What has helped you in your journey?

I moved to Bangalore, India with my parents and enrolled in a software testing institute where it was a one-on-one session for theory and internship. I obtained 2 certificates from the institute. With my aunt’s tremendous help, I found an organization called EnAble India and enrolled in the Autism at Work Training Program. I was the only girl with 10 boys and it was fun. I completed the training in July 2015 and got selected for SAP Labs India Pvt. Ltd. as a Quality Associate (where I am still working today).

What do you think would help other autistics in their journey?

First, focus on school as education is the key to future. I think there must be a separate school catered only for special needs students from preschool till college as they cannot cope with the normal individuals in a regular school setting as it is a fast paced environment. They must receive speech therapy and special education services until they are confident to be independent (depending on the individual). In high school years, they must see what subjects they like and do some volunteer work activities in those fields to get an idea of the job/career. For example, if the person with special needs wants to be a veterinarian, they must go and observe the job in the clinic and see whether it is the right career for them. They must note down their strengths and weaknesses so that it will be easy to talk with a counselor before pursuing that major in college. After college, they must find an organization like EnAble India and go there for training and accept whatever employment is offered to get their foot into the door for experience.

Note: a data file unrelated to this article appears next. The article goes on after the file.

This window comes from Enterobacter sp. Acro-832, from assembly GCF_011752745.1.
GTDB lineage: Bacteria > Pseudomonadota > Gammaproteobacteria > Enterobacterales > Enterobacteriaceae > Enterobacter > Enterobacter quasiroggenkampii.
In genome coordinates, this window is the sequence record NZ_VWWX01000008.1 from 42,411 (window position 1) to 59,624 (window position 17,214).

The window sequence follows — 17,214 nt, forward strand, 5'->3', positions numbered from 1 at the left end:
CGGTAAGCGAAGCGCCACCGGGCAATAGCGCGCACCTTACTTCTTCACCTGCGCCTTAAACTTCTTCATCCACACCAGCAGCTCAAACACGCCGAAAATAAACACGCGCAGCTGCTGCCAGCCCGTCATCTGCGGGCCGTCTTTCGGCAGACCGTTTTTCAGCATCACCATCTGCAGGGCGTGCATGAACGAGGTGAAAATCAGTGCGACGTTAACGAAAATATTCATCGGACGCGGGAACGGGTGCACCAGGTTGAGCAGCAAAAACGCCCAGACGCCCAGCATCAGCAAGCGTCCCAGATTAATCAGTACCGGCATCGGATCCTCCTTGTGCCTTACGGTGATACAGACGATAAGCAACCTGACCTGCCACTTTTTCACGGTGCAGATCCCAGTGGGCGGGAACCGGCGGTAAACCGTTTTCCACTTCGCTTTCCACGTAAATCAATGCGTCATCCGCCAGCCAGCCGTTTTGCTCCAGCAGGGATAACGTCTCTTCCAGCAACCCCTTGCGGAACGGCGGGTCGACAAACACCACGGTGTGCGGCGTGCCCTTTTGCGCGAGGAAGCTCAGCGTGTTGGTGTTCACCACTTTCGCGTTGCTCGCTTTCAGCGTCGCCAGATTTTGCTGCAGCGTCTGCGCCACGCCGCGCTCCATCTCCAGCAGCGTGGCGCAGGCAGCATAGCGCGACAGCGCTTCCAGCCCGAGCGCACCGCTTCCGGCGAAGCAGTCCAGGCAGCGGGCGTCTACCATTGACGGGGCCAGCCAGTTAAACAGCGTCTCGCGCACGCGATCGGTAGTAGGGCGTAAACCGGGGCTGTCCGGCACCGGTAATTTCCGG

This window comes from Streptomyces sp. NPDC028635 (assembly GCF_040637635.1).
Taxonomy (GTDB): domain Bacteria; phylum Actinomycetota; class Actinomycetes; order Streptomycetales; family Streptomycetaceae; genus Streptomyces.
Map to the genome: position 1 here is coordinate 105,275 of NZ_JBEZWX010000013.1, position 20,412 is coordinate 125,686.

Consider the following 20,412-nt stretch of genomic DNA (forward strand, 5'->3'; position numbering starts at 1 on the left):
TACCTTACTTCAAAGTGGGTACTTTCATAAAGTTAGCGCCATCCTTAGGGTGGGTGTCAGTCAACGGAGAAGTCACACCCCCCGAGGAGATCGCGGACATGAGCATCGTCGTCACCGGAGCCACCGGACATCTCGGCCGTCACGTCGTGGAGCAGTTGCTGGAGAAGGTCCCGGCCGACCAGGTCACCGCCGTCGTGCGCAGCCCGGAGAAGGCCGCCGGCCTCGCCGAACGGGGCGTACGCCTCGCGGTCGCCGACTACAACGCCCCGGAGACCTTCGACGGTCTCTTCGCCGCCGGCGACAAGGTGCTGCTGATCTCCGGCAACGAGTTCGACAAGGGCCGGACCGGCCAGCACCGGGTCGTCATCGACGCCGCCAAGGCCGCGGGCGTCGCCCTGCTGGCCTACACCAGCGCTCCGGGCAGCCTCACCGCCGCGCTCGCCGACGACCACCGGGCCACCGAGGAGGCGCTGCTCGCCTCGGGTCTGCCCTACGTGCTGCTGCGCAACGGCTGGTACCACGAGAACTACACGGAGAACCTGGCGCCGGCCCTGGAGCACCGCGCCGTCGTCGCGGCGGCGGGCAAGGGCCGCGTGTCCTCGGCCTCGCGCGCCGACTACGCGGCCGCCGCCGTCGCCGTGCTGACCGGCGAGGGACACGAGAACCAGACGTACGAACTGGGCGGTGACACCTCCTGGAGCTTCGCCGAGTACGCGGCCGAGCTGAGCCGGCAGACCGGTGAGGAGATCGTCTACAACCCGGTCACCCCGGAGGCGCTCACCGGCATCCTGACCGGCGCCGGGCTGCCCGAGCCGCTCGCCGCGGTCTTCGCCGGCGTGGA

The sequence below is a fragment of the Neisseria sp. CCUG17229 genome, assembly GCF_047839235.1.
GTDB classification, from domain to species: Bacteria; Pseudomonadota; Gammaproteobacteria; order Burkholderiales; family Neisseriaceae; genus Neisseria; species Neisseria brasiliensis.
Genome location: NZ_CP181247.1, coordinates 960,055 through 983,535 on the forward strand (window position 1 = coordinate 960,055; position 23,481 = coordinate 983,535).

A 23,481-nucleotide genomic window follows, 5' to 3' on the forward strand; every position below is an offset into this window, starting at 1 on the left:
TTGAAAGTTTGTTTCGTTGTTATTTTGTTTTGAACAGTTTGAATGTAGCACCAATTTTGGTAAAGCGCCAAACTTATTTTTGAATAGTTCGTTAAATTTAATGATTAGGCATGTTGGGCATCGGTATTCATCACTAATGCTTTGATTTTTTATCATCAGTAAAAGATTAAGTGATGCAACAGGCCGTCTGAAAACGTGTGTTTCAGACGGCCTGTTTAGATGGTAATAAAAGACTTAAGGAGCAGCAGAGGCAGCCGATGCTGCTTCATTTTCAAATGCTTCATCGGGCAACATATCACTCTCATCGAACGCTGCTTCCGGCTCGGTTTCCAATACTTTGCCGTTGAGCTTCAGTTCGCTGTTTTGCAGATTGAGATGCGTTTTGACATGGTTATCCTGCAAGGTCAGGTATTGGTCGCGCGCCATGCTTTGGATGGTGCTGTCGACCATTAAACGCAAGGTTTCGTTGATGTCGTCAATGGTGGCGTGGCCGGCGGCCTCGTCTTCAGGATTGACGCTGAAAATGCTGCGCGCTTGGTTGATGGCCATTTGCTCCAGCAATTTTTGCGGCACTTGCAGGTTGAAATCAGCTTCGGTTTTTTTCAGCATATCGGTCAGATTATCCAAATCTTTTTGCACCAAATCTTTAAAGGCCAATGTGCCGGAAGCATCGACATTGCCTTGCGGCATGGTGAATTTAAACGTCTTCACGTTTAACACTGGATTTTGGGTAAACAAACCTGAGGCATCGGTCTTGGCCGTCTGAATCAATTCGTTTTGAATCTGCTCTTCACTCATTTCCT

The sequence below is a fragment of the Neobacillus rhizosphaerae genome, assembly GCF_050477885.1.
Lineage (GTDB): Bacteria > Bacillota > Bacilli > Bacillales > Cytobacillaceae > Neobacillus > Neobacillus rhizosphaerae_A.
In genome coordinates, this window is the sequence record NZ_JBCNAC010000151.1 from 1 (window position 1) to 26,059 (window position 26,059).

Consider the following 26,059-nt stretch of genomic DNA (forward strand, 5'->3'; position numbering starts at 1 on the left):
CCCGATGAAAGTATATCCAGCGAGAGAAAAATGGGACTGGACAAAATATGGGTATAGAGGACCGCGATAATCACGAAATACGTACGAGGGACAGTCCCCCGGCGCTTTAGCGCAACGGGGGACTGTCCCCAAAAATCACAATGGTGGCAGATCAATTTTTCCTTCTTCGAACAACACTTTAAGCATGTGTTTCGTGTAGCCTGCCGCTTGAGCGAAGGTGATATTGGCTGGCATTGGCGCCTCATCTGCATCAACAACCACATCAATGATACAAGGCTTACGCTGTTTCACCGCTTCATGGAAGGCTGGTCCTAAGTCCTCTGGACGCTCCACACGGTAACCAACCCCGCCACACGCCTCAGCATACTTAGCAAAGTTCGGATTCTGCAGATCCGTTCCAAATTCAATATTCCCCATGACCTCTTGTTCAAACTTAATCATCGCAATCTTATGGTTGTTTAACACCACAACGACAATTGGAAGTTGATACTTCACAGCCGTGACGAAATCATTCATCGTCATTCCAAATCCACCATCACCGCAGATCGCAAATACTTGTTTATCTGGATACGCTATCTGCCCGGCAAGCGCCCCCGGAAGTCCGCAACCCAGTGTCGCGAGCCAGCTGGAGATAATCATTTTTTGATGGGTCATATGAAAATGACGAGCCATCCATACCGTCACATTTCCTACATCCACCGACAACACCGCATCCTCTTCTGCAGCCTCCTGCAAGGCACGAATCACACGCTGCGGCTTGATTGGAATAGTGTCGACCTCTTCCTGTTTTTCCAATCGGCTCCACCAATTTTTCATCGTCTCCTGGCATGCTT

What message would you like to give autistic people and their family and friends?

They must think positive and show normal individuals that they can also study well and get employment in good companies like them. There will be challenges and obstacles in their journeys but they have to learn how to overcome them. Don’t let anyone discourage or put you down. They are special like everyone else and display remarkable talents. Every individual with special needs is different and unique. Family members and friends must provide help, assistance, support, and encouragement for them.

Anything else you would like to add?

We must not make fun or tease persons with special needs as they are sensitive and also have feelings. We must take the initiative to understand their journey and provide help, support, and encouragement as they are smart and talented.

~ Asha Sreedhar


  1. Thanks very much for posting this story on the Care for Autism Community Preeti. I really appreciate it and it has come out nicely.